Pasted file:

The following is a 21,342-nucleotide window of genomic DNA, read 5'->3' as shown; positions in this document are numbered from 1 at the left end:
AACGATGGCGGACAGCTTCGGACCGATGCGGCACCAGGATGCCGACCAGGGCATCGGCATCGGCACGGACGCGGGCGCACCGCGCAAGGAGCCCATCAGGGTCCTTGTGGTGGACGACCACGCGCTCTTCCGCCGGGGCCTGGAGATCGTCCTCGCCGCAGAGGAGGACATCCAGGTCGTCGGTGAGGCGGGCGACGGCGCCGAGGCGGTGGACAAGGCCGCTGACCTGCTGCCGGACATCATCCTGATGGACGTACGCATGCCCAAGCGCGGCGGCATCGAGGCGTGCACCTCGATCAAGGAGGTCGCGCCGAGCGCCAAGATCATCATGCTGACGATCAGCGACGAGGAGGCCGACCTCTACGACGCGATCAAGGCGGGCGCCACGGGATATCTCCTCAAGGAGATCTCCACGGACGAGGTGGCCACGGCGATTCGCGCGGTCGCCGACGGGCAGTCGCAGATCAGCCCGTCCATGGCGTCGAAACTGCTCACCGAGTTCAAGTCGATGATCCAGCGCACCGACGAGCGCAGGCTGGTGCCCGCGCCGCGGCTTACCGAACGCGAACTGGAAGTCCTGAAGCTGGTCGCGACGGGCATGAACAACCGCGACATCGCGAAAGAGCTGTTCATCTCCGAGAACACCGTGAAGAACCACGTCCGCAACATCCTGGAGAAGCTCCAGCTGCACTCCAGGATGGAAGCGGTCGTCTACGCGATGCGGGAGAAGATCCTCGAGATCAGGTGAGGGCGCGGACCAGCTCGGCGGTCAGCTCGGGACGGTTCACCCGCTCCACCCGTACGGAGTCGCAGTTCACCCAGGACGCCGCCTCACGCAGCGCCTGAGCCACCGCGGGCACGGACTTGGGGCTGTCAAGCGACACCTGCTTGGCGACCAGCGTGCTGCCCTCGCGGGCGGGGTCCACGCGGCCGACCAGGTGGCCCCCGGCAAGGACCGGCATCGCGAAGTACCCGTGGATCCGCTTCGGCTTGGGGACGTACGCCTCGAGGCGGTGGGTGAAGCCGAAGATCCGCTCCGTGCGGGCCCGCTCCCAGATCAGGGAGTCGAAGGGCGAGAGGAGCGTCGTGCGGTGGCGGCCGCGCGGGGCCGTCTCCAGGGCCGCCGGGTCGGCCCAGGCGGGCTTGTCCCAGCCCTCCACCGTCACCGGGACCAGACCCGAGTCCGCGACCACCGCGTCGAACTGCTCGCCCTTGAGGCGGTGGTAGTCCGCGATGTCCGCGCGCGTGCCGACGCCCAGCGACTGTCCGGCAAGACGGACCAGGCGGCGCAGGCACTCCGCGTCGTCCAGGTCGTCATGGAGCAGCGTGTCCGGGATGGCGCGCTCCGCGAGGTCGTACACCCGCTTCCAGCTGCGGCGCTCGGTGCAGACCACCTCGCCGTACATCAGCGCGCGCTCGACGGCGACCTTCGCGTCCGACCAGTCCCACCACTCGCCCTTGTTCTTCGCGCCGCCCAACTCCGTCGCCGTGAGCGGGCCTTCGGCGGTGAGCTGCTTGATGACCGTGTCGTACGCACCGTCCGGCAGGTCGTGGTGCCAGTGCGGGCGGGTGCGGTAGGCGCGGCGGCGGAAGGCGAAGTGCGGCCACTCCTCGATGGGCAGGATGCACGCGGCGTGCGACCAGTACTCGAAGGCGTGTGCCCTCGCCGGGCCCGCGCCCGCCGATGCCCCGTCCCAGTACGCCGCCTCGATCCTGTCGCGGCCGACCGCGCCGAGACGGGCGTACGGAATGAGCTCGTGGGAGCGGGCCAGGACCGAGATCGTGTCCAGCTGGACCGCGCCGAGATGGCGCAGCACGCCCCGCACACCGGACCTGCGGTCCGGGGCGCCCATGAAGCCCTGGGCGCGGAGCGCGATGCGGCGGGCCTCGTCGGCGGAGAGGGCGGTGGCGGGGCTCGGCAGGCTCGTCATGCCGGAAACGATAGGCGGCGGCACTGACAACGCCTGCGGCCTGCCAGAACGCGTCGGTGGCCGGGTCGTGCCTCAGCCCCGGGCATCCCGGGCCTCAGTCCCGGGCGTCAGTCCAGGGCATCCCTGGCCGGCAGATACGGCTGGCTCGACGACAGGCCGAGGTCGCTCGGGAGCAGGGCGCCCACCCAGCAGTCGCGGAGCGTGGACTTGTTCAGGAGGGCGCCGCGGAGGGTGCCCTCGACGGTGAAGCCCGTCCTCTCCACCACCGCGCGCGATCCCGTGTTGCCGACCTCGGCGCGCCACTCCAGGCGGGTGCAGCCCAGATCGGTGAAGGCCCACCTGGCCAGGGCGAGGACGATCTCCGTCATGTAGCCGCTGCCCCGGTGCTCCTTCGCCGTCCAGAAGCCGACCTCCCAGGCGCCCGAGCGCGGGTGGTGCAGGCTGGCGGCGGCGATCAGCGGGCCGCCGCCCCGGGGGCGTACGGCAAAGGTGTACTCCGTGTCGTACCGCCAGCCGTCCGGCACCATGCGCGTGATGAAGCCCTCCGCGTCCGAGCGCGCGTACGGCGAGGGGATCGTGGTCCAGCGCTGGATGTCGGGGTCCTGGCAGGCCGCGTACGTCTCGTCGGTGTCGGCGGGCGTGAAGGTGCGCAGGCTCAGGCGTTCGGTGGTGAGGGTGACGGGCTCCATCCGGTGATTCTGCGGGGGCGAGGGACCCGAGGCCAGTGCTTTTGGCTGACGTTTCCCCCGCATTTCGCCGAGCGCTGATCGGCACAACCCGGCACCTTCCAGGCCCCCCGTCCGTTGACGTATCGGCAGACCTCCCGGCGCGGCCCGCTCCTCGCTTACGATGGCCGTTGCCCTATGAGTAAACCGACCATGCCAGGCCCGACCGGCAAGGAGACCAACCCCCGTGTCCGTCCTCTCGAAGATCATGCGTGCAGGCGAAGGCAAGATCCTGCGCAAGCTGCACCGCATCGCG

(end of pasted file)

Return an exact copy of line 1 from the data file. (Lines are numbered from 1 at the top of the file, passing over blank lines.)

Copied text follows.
The following is a 21,342-nucleotide window of genomic DNA, read 5'->3' as shown; positions in this document are numbered from 1 at the left end: